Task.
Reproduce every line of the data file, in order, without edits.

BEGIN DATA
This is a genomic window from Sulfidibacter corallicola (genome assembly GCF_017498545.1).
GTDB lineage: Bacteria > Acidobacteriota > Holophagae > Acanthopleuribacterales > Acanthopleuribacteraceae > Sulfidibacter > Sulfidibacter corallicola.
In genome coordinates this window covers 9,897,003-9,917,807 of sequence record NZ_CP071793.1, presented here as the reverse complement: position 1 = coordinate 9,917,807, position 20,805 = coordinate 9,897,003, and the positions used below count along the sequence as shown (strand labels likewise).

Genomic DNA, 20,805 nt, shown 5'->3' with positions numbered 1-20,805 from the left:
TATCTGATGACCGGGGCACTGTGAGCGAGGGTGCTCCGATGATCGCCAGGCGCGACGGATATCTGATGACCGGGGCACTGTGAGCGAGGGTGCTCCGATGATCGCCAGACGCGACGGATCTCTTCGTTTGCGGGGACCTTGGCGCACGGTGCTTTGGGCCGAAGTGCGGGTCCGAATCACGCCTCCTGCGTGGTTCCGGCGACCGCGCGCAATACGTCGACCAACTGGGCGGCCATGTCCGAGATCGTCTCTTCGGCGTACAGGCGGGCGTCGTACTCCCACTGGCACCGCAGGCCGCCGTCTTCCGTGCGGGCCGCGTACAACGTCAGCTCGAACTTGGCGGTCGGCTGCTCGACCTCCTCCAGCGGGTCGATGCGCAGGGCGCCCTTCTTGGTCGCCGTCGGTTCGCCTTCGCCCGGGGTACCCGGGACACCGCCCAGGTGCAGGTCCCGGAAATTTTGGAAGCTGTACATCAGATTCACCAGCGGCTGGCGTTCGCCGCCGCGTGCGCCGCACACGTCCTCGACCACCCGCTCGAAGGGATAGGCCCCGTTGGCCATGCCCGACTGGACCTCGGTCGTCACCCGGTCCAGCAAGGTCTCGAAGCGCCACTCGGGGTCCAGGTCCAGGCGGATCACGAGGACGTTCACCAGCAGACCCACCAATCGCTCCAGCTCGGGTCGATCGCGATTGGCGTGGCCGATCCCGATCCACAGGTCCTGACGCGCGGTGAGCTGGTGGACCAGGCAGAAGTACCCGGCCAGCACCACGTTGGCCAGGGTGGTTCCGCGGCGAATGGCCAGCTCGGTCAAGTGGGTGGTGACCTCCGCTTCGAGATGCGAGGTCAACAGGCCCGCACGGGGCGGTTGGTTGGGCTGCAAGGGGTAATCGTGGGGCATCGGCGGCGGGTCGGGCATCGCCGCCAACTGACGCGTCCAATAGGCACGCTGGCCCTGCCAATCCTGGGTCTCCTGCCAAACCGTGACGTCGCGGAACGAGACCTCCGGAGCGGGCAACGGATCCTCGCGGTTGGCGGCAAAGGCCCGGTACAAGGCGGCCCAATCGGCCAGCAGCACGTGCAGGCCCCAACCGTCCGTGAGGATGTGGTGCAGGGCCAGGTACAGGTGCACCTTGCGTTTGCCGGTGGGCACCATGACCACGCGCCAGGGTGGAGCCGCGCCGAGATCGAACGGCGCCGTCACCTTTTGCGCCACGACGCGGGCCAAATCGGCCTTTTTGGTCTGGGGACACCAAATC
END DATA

This is a genomic window from Sulfidibacter corallicola (genome assembly GCF_017498545.1).
GTDB lineage: Bacteria > Acidobacteriota > Holophagae > Acanthopleuribacterales > Acanthopleuribacteraceae > Sulfidibacter > Sulfidibacter corallicola.
In genome coordinates this window covers 9,897,003-9,917,807 of sequence record NZ_CP071793.1, presented here as the reverse complement: position 1 = coordinate 9,917,807, position 20,805 = coordinate 9,897,003, and the positions used below count along the sequence as shown (strand labels likewise).

Genomic DNA, 20,805 nt, shown 5'->3' with positions numbered 1-20,805 from the left:
TATCTGATGACCGGGGCACTGTGAGCGAGGGTGCTCCGATGATCGCCAGGCGCGACGGATATCTGATGACCGGGGCACTGTGAGCGAGGGTGCTCCGATGATCGCCAGACGCGACGGATCTCTTCGTTTGCGGGGACCTTGGCGCACGGTGCTTTGGGCCGAAGTGCGGGTCCGAATCACGCCTCCTGCGTGGTTCCGGCGACCGCGCGCAATACGTCGACCAACTGGGCGGCCATGTCCGAGATCGTCTCTTCGGCGTACAGGCGGGCGTCGTACTCCCACTGGCACCGCAGGCCGCCGTCTTCCGTGCGGGCCGCGTACAACGTCAGCTCGAACTTGGCGGTCGGCTGCTCGACCTCCTCCAGCGGGTCGATGCGCAGGGCGCCCTTCTTGGTCGCCGTCGGTTCGCCTTCGCCCGGGGTACCCGGGACACCGCCCAGGTGCAGGTCCCGGAAATTTTGGAAGCTGTACATCAGATTCACCAGCGGCTGGCGTTCGCCGCCGCGTGCGCCGCACACGTCCTCGACCACCCGCTCGAAGGGATAGGCCCCGTTGGCCATGCCCGACTGGACCTCGGTCGTCACCCGGTCCAGCAAGGTCTCGAAGCGCCACTCGGGGTCCAGGTCCAGGCGGATCACGAGGACGTTCACCAGCAGACCCACCAATCGCTCCAGCTCGGGTCGATCGCGATTGGCGTGGCCGATCCCGATCCACAGGTCCTGACGCGCGGTGAGCTGGTGGACCAGGCAGAAGTACCCGGCCAGCACCACGTTGGCCAGGGTGGTTCCGCGGCGAATGGCCAGCTCGGTCAAGTGGGTGGTGACCTCCGCTTCGAGATGCGAGGTCAACAGGCCCGCACGGGGCGGTTGGTTGGGCTGCAAGGGGTAATCGTGGGGCATCGGCGGCGGGTCGGGCATCGCCGCCAACTGACGCGTCCAATAGGCACGCTGGCCCTGCCAATCCTGGGTCTCCTGCCAAACCGTGACGTCGCGGAACGAGACCTCCGGAGCGGGCAACGGATCCTCGCGGTTGGCGGCAAAGGCCCGGTACAAGGCGGCCCAATCGGCCAGCAGCACGTGCAGGCCCCAACCGTCCGTGAGGATGTGGTGCAGGGCCAGGTACAGGTGCACCTTGCGTTTGCCGGTGGGCACCATGACCACGCGCCAGGGTGGAGCCGCGCCGAGATCGAACGGCGCCGTCACCTTTTGCGCCACGACGCGGGCCAAATCGGCCTTTTTGGTCTGGGGACACCAAATC